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The eight Winds

History

The sculpted figures

The scientific work of the Observatory

 

Boreas, the North Wind

Boreas

was the Greek god of the cold north wind and the bringer of winter, with warm clothes against the cold, holding a conch which indicates the howling of the wind.

His name meant 'North Wind' or 'Devouring One'. Boreas was very strong, with a violent temper to match.

 

 

Kaikias, the North-East WindKaikias

was the Greek deity of the north-east wind. He is shown as a bearded man with a shield full of hailstones, and his name derives from the Greek κακíα, meaning 'badness' or 'evil'.

 

 

Apeliotes, the South-East Wind

Apeliotes

was the Greek deity of the south-east wind. As this wind was thought to cause a refreshing rain particularly beneficial to farmers, he is often depicted carrying fruit, draped in a light cloth concealing some flowers or grain.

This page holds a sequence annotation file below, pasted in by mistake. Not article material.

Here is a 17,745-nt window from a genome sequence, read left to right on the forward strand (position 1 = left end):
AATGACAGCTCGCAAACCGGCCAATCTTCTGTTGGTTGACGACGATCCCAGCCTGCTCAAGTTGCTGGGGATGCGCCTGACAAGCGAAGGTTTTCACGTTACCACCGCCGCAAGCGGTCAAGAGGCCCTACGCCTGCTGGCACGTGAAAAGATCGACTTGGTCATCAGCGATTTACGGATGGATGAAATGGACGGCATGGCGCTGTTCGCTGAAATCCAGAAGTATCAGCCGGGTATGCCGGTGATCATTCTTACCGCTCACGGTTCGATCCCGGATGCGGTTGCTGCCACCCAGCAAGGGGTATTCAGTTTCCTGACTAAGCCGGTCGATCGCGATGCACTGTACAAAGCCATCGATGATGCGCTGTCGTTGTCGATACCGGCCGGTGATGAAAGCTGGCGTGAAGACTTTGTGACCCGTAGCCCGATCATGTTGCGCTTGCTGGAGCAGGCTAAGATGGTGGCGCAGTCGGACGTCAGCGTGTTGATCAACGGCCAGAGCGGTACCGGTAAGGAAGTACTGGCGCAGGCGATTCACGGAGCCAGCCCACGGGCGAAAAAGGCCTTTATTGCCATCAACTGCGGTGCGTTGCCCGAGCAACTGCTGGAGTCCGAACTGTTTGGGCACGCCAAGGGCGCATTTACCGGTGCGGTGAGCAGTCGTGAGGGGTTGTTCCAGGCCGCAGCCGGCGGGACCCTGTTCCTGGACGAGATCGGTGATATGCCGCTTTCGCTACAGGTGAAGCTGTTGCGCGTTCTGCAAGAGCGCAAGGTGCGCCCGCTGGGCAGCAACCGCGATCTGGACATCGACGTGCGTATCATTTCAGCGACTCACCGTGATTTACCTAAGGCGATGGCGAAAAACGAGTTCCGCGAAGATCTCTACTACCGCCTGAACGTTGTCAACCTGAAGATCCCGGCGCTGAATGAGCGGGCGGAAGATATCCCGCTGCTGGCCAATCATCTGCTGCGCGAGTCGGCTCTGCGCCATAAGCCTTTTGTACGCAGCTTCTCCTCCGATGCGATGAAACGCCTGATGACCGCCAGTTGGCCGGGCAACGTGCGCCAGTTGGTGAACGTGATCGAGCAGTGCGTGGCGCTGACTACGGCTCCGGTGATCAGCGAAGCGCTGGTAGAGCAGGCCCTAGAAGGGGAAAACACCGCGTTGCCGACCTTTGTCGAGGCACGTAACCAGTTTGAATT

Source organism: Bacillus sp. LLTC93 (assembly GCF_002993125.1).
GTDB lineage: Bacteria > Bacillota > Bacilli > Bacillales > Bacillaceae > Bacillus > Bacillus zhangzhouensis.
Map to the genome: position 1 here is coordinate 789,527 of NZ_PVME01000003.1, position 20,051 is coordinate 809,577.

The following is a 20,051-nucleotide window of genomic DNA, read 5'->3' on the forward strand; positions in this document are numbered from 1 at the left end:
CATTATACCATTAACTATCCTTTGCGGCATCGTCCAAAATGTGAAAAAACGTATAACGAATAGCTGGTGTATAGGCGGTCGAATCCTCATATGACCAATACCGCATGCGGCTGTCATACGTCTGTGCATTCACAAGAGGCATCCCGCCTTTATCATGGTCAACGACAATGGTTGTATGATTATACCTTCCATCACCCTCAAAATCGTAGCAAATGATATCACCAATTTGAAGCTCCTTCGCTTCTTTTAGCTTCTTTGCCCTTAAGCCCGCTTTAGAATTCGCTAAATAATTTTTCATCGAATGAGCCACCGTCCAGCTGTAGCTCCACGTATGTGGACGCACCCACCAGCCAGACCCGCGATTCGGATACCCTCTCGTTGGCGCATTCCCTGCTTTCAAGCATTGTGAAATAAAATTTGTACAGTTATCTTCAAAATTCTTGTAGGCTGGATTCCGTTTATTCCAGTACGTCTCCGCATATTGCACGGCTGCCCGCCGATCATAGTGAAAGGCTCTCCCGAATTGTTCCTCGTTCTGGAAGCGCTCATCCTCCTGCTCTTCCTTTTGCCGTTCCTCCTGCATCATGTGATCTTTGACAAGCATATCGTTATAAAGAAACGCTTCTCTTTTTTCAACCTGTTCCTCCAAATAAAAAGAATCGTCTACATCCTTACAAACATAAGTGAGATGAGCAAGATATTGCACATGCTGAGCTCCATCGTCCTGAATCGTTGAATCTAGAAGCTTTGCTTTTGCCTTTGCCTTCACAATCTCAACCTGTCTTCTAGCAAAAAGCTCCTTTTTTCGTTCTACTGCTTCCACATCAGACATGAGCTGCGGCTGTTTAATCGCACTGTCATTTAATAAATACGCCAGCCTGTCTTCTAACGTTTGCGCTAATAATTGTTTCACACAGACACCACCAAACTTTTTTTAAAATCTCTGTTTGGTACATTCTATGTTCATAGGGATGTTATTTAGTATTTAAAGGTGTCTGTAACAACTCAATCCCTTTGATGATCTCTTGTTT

Euros, the East Wind

Euros

the folds of whose garments indicate heavy clouds.

 

 

 

 

Notos, the South Wind

Notos

the South Wind was associated with desiccating hot wind after midsummer, and was thought to bring the storms of late summer and autumn.

He was feared as a destroyer of crops, and depicted with water pouring from his pitcher.

 

Lips, the South-West Wind

Lips

(or Livos) was the Greek deity of the south-west wind.

He was often portrayed as a young man holding a ship's stern-post, because the south-west wind blew straight into the harbour of Piraeus, preventing ships from sailing.

 

 

 

 

Zephyros, the West Wind

Zephyros

was the Greek god of the west wind. The gentlest of the winds, Zephyrus is known as the fructifying wind, the messenger of spring, with flowers signifying a mild light breeze.

It was thought that Zephyrus lived in a cave on Thrace.

 

 

 

Skiron, the North-West Wind

Skiron

is depicted as a bearded man tilting a cauldron, indicating that the north-west wind dries up vegetation and represents the onset of winter.

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